Chia Seed Oil

Chia seeds contain a 3:1 ratio of omega-3 to omega-6 fatty acids. A increased ratio of omega-3 to omega-6 fatty acids has been shown to contribute to overall health and lower risk of chronic diseases such as cardiovascular disease, hypertension, and type 2 diabetes 14.

Macadamia Nut Oil

Macadamia nut oil contains the highest concentration of monounsaturated fatty acids) of any oil 12. Research suggests that diets rich in macadamia nut oil reduce LDL cholesterol and promote cardiovascular health 13.

Sunflower Lecithin

Sunflower lecithin is a phospholipid with an abundance of choline, a necessary intermediate for proper neurotransmitter production 15.

High-Quality Protein Sources

Research continues to provide evidence that protein needs are greater in active individuals, especially those who exercise regularly 1. Unfortunately, it can be tough to ingest a sufficient amount of high-quality protein through only whole foods and while on-the-go.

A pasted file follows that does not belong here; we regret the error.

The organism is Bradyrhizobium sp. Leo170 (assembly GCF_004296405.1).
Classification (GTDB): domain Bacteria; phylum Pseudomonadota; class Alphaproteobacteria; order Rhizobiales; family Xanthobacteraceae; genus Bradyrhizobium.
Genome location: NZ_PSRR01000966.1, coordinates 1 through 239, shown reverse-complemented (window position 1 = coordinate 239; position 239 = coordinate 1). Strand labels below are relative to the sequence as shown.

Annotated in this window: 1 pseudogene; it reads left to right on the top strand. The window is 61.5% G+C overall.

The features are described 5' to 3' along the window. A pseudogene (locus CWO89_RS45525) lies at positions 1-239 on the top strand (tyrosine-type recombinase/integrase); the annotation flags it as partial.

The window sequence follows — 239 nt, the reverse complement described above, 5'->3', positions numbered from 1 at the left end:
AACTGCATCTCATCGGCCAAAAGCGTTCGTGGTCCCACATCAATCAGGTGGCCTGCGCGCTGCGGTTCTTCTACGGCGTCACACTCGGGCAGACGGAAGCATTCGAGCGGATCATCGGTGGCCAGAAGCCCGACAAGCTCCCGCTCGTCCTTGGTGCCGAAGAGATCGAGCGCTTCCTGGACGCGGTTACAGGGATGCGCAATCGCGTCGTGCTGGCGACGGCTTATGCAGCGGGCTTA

As a result, each bottle of 400-calorie Ample contains over 25 grams of protein.

Grass-Fed Whey Protein

Ample’s whey protein concentrate comes from grass-fed cows that produce milk higher in omega-3 fatty acids and antioxidants than grain-fed cows 2. These cows are never treated with recombinant bovine growth hormone (rBGH).

Whey protein is a complete protein containing all nine of the essential amino acids, with a significant amount of the branched-chain amino acid L-leucine. Research has shown that L-leucine is the key amino acid for stimulating muscle protein synthesis 3. This means that whey protein is an ideal protein source for individuals looking to improve their musculature, fitness and overall health.